The Financial Markets Authority (FMA) has decided not to take legal action against four finance companies because it says it would not have been worth pursing them.
The companies are Allied Nationwide Finance, Equitable Mortgages, LDC Finance and Irongate Property, which are all in receivership or liquidation.
Financial Markets Authority chief executive Sean Hughes said his organisation found some evidence that the companies had breached the Securities Act, and the directors have been formally warned.
Better disclosure should have been made by the companies to ensure investors were aware of the risks of investing in them, he said.
But the FMA had to weigh up the likelihood of success, existing returns to investors and the use of public resources to pursue the cases.
"We've looked at our resources, we've looked at the strength of the cases and we've asked ourselves 'what new messages would they send if we were to take them on, leaving aside questions of adequacy of evidence'," he said.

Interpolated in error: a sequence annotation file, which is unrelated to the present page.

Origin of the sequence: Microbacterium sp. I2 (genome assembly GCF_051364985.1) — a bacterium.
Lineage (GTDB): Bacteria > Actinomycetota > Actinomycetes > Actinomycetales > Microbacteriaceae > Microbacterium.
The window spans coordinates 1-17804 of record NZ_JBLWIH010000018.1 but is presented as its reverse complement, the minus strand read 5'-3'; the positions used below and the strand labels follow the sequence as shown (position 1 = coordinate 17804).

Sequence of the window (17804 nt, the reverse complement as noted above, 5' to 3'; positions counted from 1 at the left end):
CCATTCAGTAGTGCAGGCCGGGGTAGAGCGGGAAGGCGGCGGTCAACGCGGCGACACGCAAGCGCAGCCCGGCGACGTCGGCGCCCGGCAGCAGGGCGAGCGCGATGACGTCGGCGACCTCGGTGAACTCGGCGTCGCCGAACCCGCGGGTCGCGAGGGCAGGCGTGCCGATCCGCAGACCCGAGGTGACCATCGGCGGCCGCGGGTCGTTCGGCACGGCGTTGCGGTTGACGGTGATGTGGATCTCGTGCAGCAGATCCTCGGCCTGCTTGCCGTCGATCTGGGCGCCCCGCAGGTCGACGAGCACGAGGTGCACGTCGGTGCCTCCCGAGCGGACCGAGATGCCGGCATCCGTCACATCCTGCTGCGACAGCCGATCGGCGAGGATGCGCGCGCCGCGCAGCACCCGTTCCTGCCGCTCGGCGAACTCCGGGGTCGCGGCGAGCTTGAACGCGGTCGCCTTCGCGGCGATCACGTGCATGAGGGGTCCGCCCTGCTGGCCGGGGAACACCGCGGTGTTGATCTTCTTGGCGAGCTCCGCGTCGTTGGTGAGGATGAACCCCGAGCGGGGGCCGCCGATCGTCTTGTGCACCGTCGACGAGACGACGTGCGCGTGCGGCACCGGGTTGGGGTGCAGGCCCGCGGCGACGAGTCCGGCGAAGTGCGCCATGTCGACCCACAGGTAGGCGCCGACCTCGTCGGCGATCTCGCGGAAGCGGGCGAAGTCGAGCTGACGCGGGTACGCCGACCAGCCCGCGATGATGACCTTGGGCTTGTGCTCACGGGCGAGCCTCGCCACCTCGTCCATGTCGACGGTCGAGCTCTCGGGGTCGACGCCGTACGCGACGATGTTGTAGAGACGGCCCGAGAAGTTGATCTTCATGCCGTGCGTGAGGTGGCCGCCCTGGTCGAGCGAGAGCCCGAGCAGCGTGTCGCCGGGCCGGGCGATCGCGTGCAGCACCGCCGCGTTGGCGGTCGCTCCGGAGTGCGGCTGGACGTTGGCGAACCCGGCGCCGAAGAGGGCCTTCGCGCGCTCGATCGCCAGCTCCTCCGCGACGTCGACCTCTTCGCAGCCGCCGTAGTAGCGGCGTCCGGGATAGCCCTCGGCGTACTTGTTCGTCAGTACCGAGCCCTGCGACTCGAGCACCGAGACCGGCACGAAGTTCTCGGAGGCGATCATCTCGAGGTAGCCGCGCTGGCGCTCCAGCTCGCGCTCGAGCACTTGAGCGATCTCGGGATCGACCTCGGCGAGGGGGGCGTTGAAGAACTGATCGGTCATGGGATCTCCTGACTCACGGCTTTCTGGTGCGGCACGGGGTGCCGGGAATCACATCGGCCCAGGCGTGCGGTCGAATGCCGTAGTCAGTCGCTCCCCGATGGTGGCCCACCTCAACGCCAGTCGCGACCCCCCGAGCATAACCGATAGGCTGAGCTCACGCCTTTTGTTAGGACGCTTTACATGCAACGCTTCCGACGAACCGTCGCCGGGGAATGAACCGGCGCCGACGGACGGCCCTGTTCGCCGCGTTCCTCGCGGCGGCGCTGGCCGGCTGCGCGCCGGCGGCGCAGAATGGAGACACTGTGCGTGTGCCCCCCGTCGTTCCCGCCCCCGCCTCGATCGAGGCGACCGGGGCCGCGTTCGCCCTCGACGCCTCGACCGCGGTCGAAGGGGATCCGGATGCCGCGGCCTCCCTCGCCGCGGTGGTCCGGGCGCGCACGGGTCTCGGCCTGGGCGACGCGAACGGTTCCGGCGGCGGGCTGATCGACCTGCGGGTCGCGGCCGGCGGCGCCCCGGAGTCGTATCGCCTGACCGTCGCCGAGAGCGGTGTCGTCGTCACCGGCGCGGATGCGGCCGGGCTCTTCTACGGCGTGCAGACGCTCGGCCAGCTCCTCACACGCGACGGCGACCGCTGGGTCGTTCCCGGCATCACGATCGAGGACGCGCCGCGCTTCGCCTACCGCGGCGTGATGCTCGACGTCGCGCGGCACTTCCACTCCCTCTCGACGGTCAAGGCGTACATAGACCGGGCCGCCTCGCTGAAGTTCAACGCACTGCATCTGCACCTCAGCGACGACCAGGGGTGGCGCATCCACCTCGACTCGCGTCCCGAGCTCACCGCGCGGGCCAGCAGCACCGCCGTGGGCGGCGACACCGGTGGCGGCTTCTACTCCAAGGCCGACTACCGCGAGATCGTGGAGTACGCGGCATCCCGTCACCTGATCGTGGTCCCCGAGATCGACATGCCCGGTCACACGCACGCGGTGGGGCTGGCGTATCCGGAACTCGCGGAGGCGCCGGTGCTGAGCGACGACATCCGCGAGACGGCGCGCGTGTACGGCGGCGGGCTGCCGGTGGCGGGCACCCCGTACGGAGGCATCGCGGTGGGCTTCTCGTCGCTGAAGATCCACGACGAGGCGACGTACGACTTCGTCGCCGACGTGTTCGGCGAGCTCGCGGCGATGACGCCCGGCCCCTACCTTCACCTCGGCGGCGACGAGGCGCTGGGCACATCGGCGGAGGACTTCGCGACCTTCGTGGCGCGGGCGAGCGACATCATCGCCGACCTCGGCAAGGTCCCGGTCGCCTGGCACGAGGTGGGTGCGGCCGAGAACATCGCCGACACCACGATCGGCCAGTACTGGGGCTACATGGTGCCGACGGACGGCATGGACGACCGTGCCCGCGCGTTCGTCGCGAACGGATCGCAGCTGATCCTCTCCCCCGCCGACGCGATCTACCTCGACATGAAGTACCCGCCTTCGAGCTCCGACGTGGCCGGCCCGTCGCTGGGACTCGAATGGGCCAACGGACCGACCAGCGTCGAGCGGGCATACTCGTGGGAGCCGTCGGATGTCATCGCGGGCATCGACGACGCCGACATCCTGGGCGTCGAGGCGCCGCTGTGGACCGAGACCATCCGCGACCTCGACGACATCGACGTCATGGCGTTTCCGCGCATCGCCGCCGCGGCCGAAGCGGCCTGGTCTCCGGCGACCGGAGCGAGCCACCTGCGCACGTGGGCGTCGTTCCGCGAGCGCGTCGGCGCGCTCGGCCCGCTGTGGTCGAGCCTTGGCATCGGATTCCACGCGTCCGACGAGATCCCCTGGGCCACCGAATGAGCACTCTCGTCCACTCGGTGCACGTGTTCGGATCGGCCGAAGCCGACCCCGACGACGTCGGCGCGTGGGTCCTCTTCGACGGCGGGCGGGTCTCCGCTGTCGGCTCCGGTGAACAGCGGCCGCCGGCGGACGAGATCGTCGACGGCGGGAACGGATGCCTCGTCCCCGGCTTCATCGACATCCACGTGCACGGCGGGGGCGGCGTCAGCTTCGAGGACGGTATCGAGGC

"At the end of the day, we've made the hard decision - and I emphasise it is a hard decision - that these cases do not merit further expenditure of public funds.
"They don't merit us taking on the risk of running an action that may not be successful and further diversion of our resources and time away from actions and issues that are happening in the market today."
The FMA had successfully prosecuted 32 finance company directors in the past few years. The companies involved included Five Star, Nathans and Bridgecorp.
The four cases it had decided not to proceed with "simply don't stack up" against that list, Mr Hughes said.
Investors in the companies would get most of their money back through the retail guarantee deposit scheme.